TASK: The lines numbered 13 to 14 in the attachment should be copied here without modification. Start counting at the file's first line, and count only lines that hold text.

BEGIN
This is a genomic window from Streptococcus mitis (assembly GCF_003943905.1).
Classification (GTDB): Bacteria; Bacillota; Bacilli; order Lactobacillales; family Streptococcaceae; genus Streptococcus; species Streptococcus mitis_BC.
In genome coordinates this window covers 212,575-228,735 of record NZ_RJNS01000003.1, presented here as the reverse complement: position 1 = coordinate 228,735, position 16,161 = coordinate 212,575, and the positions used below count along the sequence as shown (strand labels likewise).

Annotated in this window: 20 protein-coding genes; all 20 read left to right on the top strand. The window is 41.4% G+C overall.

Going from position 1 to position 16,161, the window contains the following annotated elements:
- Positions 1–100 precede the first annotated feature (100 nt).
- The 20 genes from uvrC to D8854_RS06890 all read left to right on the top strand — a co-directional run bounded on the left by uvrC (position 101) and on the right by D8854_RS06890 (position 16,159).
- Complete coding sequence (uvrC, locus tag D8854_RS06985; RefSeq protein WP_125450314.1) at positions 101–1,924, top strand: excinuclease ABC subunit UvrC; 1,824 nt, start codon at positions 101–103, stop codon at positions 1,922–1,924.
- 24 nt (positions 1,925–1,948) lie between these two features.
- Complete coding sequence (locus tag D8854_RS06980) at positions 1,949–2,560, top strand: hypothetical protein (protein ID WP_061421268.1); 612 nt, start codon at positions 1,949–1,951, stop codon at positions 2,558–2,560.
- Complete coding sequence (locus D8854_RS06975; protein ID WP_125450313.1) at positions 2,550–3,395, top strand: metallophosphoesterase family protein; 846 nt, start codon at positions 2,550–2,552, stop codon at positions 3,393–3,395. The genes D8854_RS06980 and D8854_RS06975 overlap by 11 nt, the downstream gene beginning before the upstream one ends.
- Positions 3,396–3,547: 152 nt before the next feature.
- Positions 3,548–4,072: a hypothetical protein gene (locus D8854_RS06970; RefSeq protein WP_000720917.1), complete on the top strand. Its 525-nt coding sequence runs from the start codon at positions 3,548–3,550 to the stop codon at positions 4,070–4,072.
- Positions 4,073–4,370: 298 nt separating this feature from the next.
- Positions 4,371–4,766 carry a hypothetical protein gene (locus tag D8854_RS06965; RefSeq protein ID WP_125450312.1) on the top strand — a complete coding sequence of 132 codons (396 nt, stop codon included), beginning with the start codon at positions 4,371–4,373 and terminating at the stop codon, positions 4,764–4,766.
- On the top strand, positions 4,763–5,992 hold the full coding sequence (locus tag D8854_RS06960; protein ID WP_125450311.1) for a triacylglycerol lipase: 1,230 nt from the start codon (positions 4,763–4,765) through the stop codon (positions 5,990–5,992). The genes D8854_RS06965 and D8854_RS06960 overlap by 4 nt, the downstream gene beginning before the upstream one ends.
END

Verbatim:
- Positions 3,548–4,072: a hypothetical protein gene (locus D8854_RS06970; RefSeq protein WP_000720917.1), complete on the top strand. Its 525-nt coding sequence runs from the start codon at positions 3,548–3,550 to the stop codon at positions 4,070–4,072.
- Positions 4,073–4,370: 298 nt separating this feature from the next.